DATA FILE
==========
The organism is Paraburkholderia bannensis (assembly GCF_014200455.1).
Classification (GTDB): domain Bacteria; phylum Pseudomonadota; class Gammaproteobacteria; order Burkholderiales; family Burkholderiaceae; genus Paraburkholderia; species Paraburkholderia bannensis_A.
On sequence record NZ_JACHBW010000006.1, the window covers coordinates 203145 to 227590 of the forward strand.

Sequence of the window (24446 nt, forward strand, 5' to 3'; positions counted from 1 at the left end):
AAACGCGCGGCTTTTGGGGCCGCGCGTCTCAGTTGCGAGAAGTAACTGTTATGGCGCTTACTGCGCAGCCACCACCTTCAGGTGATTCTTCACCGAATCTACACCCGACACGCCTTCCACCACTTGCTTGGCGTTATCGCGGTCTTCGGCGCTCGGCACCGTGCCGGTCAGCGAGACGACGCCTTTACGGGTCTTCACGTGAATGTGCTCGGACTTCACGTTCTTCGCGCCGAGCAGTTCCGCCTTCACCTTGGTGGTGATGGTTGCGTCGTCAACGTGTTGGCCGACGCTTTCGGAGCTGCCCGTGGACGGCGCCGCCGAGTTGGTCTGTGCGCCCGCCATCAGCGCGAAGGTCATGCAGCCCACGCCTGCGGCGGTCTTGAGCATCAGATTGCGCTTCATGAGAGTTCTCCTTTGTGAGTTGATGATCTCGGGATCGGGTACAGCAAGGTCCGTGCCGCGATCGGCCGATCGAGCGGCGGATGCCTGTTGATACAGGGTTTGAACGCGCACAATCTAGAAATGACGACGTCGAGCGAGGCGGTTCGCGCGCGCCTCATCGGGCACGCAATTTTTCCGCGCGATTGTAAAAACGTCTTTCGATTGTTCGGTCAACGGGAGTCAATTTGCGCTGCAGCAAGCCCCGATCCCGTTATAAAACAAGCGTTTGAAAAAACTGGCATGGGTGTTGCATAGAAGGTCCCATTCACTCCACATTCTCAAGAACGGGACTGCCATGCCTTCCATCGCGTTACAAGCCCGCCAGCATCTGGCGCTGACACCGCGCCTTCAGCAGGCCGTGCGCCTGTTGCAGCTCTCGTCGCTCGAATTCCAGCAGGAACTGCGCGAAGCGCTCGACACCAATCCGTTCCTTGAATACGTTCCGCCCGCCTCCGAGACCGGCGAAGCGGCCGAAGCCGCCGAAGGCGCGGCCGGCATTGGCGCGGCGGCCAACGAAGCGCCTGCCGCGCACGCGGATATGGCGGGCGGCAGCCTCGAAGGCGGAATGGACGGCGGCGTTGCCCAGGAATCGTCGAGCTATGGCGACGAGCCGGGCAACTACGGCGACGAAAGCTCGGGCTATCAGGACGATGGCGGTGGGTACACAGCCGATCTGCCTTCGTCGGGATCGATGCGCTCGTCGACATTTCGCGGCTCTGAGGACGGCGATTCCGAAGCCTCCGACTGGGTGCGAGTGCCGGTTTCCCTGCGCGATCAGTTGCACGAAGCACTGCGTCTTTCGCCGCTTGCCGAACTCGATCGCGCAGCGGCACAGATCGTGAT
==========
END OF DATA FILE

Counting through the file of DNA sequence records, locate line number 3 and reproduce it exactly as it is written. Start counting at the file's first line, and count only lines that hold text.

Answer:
On sequence record NZ_JACHBW010000006.1, the window covers coordinates 203145 to 227590 of the forward strand.